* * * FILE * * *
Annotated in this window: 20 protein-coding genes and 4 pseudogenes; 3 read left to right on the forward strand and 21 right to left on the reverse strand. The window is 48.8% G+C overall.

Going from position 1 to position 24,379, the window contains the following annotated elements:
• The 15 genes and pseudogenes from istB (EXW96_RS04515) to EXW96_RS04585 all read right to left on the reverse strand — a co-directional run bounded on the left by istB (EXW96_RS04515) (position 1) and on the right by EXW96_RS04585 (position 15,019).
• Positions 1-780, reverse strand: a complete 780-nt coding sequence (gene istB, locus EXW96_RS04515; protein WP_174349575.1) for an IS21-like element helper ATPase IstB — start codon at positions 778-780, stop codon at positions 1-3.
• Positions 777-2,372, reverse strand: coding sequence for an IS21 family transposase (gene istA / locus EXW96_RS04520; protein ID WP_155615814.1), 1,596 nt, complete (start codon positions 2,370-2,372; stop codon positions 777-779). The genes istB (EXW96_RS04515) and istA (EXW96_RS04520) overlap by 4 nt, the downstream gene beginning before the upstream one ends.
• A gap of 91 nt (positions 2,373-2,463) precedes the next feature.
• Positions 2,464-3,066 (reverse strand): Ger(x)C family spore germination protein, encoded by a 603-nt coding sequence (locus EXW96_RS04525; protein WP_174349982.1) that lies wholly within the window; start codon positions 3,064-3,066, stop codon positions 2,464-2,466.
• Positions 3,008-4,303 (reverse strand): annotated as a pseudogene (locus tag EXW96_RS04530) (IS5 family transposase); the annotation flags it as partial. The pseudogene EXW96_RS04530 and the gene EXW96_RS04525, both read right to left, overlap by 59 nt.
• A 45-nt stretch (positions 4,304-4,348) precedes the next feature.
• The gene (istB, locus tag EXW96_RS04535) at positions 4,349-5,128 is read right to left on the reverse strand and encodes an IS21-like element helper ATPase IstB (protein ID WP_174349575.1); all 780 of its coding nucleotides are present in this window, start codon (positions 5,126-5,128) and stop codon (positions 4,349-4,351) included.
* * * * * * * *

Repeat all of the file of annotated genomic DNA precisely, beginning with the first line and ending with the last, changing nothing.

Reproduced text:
Annotated in this window: 20 protein-coding genes and 4 pseudogenes; 3 read left to right on the forward strand and 21 right to left on the reverse strand. The window is 48.8% G+C overall.

Going from position 1 to position 24,379, the window contains the following annotated elements:
• The 15 genes and pseudogenes from istB (EXW96_RS04515) to EXW96_RS04585 all read right to left on the reverse strand — a co-directional run bounded on the left by istB (EXW96_RS04515) (position 1) and on the right by EXW96_RS04585 (position 15,019).
• Positions 1-780, reverse strand: a complete 780-nt coding sequence (gene istB, locus EXW96_RS04515; protein WP_174349575.1) for an IS21-like element helper ATPase IstB — start codon at positions 778-780, stop codon at positions 1-3.
• Positions 777-2,372, reverse strand: coding sequence for an IS21 family transposase (gene istA / locus EXW96_RS04520; protein ID WP_155615814.1), 1,596 nt, complete (start codon positions 2,370-2,372; stop codon positions 777-779). The genes istB (EXW96_RS04515) and istA (EXW96_RS04520) overlap by 4 nt, the downstream gene beginning before the upstream one ends.
• A gap of 91 nt (positions 2,373-2,463) precedes the next feature.
• Positions 2,464-3,066 (reverse strand): Ger(x)C family spore germination protein, encoded by a 603-nt coding sequence (locus EXW96_RS04525; protein WP_174349982.1) that lies wholly within the window; start codon positions 3,064-3,066, stop codon positions 2,464-2,466.
• Positions 3,008-4,303 (reverse strand): annotated as a pseudogene (locus tag EXW96_RS04530) (IS5 family transposase); the annotation flags it as partial. The pseudogene EXW96_RS04530 and the gene EXW96_RS04525, both read right to left, overlap by 59 nt.
• A 45-nt stretch (positions 4,304-4,348) precedes the next feature.
• The gene (istB, locus tag EXW96_RS04535) at positions 4,349-5,128 is read right to left on the reverse strand and encodes an IS21-like element helper ATPase IstB (protein ID WP_174349575.1); all 780 of its coding nucleotides are present in this window, start codon (positions 5,126-5,128) and stop codon (positions 4,349-4,351) included.